KURTÁG Kafka Fragments
Although he had written several major song and instrumental collections over the preceding three decades, it was Kafka Fragments (1987) that established beyond doubt György Kurtág’s centrality to European new music; it now ranks among the most performed and recorded of his works. This new account features two leading exponents from the younger generation, in a reading that brings out the formal and expressive continuity perceptible across its often violent dislocation of mood and syntax – in what is less a portrait of the eponymous writer than an evocation of time, place and (above all) emotion via the extracts of Kafka’s writings, ranging from scattered words to cohesive sequences. The 40 separate fragments are divided into four groups (of 19, one, 12 and eight numbers), linked less by a definable concept than an intuitive sense of what constitutes unity within the author’s bleak and fractured world-view.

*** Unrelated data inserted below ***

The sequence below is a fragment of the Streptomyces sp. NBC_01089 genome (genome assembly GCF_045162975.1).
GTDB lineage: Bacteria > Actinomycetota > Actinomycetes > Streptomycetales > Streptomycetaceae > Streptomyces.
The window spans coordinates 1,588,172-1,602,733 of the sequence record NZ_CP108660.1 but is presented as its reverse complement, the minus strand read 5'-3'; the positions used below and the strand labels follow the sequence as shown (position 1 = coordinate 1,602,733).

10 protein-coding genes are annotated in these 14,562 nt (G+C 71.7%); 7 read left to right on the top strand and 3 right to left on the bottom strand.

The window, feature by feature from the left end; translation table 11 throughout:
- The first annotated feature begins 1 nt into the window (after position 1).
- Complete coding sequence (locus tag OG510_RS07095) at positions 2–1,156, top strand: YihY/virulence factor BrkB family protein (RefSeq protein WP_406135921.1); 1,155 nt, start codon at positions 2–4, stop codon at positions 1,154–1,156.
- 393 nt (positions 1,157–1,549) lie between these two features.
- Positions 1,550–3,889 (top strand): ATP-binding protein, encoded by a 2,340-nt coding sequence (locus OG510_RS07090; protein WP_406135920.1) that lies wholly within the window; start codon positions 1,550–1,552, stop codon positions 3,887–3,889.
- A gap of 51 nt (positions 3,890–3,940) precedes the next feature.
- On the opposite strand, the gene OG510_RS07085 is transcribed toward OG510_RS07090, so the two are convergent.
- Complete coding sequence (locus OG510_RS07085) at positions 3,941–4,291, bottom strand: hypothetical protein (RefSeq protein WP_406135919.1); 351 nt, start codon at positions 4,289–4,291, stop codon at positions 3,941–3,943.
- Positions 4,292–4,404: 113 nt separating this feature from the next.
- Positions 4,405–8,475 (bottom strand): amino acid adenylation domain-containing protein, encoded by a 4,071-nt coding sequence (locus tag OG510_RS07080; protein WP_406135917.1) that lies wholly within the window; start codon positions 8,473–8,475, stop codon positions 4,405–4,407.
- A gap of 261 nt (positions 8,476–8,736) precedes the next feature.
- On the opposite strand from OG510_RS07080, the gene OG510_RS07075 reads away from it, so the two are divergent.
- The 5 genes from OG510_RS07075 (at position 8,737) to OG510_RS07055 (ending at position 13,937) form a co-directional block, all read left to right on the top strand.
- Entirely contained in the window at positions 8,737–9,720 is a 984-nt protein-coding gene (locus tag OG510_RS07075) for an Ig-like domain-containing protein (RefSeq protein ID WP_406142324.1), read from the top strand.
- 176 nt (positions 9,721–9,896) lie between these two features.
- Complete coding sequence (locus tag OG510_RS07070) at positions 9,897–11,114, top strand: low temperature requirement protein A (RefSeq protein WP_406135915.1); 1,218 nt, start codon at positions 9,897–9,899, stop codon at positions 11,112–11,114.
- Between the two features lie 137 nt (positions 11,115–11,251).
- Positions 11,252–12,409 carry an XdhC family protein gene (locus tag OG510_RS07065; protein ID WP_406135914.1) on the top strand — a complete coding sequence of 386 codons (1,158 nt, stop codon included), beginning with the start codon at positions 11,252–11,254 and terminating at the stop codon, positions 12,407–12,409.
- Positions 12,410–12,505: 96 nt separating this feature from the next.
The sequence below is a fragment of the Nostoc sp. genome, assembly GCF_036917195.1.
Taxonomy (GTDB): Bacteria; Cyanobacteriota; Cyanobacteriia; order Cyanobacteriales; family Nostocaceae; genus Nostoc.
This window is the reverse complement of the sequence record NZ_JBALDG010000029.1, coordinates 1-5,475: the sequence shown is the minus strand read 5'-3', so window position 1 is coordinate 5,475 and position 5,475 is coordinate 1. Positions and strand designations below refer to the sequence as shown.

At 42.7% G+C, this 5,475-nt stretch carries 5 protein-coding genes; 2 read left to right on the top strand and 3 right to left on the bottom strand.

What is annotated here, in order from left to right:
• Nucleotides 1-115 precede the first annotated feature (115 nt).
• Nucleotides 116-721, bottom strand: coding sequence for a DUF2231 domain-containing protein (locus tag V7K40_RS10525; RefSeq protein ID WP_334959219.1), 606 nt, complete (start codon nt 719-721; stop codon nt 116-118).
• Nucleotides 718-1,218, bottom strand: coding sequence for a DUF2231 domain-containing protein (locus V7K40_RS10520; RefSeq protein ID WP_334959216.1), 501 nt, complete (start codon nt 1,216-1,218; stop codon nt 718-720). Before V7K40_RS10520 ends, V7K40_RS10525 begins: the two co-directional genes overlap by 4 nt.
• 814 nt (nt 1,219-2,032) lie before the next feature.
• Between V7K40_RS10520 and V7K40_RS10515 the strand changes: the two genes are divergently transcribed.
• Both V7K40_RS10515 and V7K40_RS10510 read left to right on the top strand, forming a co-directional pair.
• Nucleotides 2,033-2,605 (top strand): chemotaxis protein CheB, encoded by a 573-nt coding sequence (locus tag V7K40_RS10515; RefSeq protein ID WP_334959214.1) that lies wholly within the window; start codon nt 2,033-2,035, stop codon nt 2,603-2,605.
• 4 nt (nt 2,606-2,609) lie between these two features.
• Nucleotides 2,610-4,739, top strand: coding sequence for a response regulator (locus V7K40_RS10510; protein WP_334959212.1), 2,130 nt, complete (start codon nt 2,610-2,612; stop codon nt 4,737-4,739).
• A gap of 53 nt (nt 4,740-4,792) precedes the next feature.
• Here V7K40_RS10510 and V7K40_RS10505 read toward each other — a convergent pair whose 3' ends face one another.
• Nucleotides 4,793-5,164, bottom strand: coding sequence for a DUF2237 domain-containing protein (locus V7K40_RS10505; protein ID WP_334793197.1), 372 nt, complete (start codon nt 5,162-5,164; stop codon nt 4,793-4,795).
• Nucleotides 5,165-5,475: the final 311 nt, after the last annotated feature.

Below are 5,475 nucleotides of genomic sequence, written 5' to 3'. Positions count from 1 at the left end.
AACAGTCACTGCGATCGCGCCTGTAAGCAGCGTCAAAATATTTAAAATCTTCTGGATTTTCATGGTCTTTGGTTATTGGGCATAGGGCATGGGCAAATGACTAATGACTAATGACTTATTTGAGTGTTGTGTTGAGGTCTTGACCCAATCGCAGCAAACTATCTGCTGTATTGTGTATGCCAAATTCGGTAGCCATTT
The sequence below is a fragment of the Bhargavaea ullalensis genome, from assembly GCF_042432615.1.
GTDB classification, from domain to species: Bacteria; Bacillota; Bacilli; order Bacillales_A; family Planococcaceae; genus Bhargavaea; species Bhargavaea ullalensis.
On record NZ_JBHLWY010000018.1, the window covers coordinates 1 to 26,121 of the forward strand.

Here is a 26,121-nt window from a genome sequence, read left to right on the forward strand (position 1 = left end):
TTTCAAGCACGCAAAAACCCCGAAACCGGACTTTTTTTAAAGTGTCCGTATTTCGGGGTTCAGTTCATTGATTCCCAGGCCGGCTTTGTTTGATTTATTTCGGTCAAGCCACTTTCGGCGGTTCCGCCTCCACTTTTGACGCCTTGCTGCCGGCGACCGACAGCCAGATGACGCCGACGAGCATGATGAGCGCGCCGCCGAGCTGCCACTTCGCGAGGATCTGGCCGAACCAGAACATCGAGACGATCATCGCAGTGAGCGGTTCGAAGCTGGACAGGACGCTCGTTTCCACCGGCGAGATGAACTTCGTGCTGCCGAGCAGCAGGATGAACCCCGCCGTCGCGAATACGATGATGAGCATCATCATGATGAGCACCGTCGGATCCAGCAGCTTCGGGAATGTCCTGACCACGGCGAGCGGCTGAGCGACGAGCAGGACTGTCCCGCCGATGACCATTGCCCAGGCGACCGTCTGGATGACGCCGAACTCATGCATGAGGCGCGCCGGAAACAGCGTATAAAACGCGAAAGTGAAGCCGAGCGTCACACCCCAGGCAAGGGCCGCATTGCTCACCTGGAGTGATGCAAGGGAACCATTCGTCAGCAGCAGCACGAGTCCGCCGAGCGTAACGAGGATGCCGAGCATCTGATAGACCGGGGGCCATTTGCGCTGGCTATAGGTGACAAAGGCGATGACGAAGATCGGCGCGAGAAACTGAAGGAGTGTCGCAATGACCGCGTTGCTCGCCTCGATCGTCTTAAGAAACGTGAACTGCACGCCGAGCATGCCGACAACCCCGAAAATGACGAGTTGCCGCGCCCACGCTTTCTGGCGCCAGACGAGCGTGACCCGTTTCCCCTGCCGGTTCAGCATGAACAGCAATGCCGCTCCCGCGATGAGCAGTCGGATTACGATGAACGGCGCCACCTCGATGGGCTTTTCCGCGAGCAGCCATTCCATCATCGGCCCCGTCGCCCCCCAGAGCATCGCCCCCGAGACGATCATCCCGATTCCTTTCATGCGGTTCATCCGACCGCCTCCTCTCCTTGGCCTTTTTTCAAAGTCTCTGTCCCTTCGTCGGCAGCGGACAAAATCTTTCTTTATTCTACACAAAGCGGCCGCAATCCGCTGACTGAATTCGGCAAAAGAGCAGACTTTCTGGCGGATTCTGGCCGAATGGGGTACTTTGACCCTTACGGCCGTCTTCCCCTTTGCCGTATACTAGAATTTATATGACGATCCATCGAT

It is in this latter respect that Caroline Melzer and Nurit Stark make so gripping an impression – characterising the many fragmentary shards with an explosive intimacy that finds its corollary in the few strategically placed longer settings, notably ‘The true path’ (20), which comprises the second part; the emotional duality effected by ‘Scene on a tram’ (32) and ‘Too late’ (33) at the end of the third and start of the fourth parts; and ‘The moonlit night dazzled us’ (40), which makes for a typically fatalistic conclusion. It all adds up to a lucid and persuasive reading. Those who have the excellent versions by Tony Arnold or Juliane Banse need not rush to acquire it, though it is a likely first choice for those new to this enigmatic and intriguing work.